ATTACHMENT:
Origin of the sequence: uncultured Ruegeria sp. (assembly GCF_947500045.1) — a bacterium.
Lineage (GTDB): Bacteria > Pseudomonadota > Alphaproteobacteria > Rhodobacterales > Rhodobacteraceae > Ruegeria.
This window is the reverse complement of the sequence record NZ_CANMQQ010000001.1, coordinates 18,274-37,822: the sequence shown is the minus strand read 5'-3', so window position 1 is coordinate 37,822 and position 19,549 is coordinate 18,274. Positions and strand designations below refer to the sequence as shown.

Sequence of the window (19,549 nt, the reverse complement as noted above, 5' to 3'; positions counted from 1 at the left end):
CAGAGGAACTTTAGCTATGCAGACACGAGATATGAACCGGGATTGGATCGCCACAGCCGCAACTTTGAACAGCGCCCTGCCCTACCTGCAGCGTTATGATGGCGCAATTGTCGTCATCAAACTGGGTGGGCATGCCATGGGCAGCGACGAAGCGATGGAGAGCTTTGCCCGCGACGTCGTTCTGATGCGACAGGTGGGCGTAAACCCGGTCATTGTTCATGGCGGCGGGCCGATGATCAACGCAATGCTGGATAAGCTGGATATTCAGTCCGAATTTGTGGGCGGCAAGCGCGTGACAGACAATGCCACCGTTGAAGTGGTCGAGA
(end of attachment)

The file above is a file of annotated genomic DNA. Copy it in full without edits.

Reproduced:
Origin of the sequence: uncultured Ruegeria sp. (assembly GCF_947500045.1) — a bacterium.
Lineage (GTDB): Bacteria > Pseudomonadota > Alphaproteobacteria > Rhodobacterales > Rhodobacteraceae > Ruegeria.
This window is the reverse complement of the sequence record NZ_CANMQQ010000001.1, coordinates 18,274-37,822: the sequence shown is the minus strand read 5'-3', so window position 1 is coordinate 37,822 and position 19,549 is coordinate 18,274. Positions and strand designations below refer to the sequence as shown.

Sequence of the window (19,549 nt, the reverse complement as noted above, 5' to 3'; positions counted from 1 at the left end):
CAGAGGAACTTTAGCTATGCAGACACGAGATATGAACCGGGATTGGATCGCCACAGCCGCAACTTTGAACAGCGCCCTGCCCTACCTGCAGCGTTATGATGGCGCAATTGTCGTCATCAAACTGGGTGGGCATGCCATGGGCAGCGACGAAGCGATGGAGAGCTTTGCCCGCGACGTCGTTCTGATGCGACAGGTGGGCGTAAACCCGGTCATTGTTCATGGCGGCGGGCCGATGATCAACGCAATGCTGGATAAGCTGGATATTCAGTCCGAATTTGTGGGCGGCAAGCGCGTGACAGACAATGCCACCGTTGAAGTGGTCGAGA